As founder and chief executive of EV Rental Cars, a Los Angeles agency devoted solely to hybrid vehicles, Jeff Pink is one of the few U.S. business owners actually profiting from the current surge in oil prices, according to The Wall Street Journal.
Daily rental rates range from $35 to $75 for the gasoline/electric hybrids in his fleet, including Toyota's Prius, Camry and Highlander, the Honda Civic and the Ford Escape. EV's cars can command at least a $10-a-day premium over most comparable all-gas rentals. Pink says EV turned a profit last year on revenue of $4 million and expects to take in $5 million to $6 million this year, The Wall Street Journal reports.
With 425 cars and eight rental locations on the West Coast, EV Rental is barely a blip on the radar screen compared with car-rental giants. But the company's stable of hybrids has thrust it into the industry spotlight.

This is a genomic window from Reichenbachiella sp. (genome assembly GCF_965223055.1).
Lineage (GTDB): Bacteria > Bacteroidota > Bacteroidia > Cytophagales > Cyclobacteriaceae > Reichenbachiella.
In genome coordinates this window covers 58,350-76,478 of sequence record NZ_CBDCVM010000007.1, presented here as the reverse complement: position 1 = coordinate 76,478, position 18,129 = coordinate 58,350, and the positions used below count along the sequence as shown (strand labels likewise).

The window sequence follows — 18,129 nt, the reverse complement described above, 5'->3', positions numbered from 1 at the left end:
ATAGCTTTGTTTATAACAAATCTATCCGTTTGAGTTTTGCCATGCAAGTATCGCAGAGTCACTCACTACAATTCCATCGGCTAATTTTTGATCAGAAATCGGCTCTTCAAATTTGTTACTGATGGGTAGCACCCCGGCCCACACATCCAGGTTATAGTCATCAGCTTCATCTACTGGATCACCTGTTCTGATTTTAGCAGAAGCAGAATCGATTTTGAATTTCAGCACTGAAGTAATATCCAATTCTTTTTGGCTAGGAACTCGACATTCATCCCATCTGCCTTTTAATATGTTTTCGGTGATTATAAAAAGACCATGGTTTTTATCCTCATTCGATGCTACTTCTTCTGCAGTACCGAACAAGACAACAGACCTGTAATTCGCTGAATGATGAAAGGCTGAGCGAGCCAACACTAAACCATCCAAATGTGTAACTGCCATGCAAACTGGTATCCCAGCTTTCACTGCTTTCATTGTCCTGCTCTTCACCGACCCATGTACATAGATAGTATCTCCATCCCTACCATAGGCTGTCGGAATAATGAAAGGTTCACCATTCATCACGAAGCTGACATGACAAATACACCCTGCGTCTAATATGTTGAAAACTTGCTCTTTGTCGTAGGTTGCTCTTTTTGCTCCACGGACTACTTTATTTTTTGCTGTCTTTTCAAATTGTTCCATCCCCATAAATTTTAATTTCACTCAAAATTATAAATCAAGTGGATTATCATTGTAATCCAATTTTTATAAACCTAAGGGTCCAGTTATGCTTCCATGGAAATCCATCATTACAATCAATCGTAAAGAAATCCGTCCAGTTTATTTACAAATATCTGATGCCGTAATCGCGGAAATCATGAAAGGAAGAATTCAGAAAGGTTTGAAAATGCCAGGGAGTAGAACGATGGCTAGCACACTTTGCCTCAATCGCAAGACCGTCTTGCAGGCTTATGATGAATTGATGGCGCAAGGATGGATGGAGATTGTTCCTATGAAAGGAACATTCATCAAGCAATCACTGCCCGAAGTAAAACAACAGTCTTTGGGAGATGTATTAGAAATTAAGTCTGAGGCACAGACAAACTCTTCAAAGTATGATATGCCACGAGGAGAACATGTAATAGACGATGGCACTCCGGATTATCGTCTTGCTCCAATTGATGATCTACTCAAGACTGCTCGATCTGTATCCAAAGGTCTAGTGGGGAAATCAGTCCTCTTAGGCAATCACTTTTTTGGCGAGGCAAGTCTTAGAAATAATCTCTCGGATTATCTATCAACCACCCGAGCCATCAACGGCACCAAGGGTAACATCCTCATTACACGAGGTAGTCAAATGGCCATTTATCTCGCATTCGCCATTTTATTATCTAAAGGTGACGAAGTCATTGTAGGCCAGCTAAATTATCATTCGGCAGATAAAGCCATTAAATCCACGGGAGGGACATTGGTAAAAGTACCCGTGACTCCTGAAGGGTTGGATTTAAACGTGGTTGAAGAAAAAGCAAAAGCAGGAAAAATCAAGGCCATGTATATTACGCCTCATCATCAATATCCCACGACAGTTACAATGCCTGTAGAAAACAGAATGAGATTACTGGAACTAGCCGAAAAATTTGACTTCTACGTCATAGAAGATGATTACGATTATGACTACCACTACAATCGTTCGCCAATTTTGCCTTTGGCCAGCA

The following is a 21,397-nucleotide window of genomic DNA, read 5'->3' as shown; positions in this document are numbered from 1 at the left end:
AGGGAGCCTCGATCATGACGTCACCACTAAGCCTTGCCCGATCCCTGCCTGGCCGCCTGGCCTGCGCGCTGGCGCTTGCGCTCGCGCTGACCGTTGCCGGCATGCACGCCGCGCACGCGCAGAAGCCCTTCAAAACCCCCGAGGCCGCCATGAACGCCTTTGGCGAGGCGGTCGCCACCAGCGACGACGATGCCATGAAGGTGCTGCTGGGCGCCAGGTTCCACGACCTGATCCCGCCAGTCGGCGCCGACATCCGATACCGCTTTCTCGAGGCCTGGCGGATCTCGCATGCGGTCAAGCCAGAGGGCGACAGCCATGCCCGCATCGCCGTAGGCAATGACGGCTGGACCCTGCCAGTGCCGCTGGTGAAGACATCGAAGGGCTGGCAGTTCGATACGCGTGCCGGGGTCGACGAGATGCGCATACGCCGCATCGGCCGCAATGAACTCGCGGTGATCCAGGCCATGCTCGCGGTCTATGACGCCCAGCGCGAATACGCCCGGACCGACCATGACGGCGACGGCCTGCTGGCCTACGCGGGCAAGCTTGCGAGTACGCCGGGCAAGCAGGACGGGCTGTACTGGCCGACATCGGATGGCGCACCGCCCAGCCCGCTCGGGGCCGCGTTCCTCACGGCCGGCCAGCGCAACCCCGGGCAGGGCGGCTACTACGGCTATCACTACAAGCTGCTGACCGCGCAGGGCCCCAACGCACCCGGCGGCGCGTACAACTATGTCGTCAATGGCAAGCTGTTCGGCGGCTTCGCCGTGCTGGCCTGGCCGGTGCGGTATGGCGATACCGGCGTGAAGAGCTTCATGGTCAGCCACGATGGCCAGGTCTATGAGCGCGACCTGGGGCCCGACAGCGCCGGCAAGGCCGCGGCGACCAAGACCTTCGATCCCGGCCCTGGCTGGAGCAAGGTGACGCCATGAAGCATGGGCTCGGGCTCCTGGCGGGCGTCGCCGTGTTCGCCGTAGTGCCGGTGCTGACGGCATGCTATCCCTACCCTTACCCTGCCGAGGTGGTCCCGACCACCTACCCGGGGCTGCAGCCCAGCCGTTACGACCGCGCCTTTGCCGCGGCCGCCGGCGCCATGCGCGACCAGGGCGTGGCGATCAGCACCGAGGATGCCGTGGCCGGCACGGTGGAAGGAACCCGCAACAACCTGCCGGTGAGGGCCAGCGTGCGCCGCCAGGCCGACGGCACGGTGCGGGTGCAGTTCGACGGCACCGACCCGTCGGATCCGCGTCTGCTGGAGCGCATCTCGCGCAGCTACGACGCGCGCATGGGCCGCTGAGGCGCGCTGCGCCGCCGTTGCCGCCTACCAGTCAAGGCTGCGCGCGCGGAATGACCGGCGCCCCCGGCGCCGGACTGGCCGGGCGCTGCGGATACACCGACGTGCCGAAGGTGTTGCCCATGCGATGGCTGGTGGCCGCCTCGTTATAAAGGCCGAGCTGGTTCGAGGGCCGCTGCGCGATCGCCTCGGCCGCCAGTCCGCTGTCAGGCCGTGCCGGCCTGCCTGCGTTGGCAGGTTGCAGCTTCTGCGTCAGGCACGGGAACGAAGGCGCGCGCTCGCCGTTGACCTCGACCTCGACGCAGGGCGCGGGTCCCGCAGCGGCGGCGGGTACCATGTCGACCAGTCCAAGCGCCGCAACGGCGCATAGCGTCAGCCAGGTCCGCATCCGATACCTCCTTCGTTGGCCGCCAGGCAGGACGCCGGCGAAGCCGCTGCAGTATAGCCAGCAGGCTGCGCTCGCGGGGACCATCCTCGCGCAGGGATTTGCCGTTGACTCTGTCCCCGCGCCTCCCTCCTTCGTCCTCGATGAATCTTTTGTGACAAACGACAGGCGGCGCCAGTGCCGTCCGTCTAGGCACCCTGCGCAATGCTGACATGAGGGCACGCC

Even Enterprise Rent-a-Car Co., one of the largest rental agencies, has only about 50 hybrids in its fleet of roughly 650,000 cars, and it can't expand that portion because the supply of hybrids is so tight. Because he’s making a profit and with an additional boost from government grants, Pink can pay retail prices for hybrids, something the big players can’t afford to do.
As EV transitioned its vehicle stock to hybrids, events conspired to give it a surge. California decided in 2005 to let hybrids with single drivers ride in High Occupancy Vehicle lanes, and fuel prices rose dramatically.
But when and if gas prices fall, consumer appetite for hybrids could wane. Or if the reverse happens and consumer demand for hybrids takes off, manufacturers might increase supply, allowing big rental agencies to potentially squeeze EV Rental out.
Pink says if he can build up enough inventory, and if the hybrid market takes off, EV Rental might make an attractive acquisition target. He expects to have 1,500 cars by the end of 2007 and 2,500 the next year.